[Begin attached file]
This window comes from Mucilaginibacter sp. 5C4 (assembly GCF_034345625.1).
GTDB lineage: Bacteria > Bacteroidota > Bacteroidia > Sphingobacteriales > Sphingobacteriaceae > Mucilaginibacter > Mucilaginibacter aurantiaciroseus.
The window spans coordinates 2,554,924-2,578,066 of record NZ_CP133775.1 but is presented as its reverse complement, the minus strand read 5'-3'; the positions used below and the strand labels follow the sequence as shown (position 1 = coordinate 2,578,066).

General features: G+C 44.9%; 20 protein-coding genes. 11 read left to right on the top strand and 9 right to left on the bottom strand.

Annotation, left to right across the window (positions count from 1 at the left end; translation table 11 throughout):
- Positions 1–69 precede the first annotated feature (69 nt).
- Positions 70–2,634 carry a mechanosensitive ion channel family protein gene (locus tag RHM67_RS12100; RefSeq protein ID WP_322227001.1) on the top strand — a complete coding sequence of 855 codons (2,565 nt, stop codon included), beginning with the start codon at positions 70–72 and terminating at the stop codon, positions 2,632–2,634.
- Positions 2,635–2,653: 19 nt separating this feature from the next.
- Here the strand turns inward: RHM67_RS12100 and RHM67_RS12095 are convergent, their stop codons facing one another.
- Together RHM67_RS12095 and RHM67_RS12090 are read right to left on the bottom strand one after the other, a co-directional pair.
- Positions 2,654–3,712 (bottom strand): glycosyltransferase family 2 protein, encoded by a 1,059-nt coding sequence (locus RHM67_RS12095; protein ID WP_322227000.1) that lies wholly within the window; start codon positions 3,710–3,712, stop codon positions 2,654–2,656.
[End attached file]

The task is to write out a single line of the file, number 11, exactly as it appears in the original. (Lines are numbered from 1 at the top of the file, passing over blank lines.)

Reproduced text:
- Positions 2,654–3,712 (bottom strand): glycosyltransferase family 2 protein, encoded by a 1,059-nt coding sequence (locus RHM67_RS12095; protein ID WP_322227000.1) that lies wholly within the window; start codon positions 3,710–3,712, stop codon positions 2,654–2,656.